When a statutory flexible working request is granted, it becomes a permanent change to the employee’s contract. What would happen if, sometime later, you needed to change it could the arrangement be revoked?

The statutory right to request a flexible working arrangement was first introduced by the Employment Act 2002. Since then, it has gradually been extended and now applies to all employees who are parents of children aged under 17 or 18 if the child is disabled and carers of certain adults. Where one is agreed, it amounts to a permanent change to the employee’s contract and the Act makes no provision for it to be revoked at a later date.

That does not mean that it cannot be undone, you just have to tread carefully. You could begin by considering why you need to revoke the particular request. It may be appropriate if there has been a change in business circumstances. Where you believe it is unavoidable, establish the following information:

l What has changed within your business that now justifies full-time workplace attendance

l Why it affects this particular employee; and

l Why there is no viable alternative, such as re-allocating certain duties to other staff or taking on a part-time employee.

Having done this, review the business grounds upon which an employer can initially reject a statutory flexible working request. If your current justification falls within one or maybe more, of these grounds for example, planned structural changes to your business, tougher trading conditions and/or the burden of additional costs use it to back up your case.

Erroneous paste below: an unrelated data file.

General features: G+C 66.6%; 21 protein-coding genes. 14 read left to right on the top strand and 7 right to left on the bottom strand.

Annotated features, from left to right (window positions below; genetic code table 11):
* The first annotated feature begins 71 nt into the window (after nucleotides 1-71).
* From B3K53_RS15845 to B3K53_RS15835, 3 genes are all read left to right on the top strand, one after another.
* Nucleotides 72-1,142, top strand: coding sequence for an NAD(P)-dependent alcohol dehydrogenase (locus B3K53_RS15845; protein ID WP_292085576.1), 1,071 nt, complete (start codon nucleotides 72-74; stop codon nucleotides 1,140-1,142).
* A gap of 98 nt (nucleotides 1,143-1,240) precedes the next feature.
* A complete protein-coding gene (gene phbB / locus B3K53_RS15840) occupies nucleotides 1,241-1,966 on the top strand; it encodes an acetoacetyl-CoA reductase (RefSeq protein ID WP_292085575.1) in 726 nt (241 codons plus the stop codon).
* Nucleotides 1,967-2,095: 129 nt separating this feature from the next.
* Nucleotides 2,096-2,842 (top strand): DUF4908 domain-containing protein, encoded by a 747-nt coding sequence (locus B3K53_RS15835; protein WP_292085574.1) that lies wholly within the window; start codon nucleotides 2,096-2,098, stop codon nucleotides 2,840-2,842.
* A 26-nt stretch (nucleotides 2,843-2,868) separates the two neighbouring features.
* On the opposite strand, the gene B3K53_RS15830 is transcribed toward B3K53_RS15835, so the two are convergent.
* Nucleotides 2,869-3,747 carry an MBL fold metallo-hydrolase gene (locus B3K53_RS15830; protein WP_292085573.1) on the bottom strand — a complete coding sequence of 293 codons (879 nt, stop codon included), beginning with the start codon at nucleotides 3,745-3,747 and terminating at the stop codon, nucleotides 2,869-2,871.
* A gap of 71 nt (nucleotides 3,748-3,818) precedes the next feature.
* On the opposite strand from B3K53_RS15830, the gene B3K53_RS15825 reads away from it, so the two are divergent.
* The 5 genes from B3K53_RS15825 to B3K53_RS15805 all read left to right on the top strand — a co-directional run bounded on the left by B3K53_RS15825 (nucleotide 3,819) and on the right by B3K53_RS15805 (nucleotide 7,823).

Next, arrange a meeting with the employee and explain the exact reasons why the issue has arisen it can be helpful to put this in writing beforehand. Allow the employee time to respond and be prepared to listen to any other proposals they may have. Ideally, following this meeting, they will either agree to the revocation or you will reach a mutually agreeable compromise.

Do not state that the required change must happen immediately. An employee is more likely to agree to something voluntarily if they are given sufficient time to prepare for it for example, three months may be needed to arrange alternative care for their dependant.

Should the employee refuse to accept the revocation point-blank, but your request has solid grounds, you could serve them with notice and then dismiss for "some other substantial reason". However, this must always be your last resort after exhausting every other workable option.

When granting a flexible working arrangement, you can protect your position by retaining the contractual right to revoke it later. Even though the Act does not provide for this, there is nothing to stop you putting a clause of this nature in the employee’s new contract of employment. Where it exists and you have solid evidence to back up your revocation, they will have difficulty objecting to it.

Members can obtain a ’revocation of flexible working arrangement’ clause, by calling the NAMB on 01920 468061.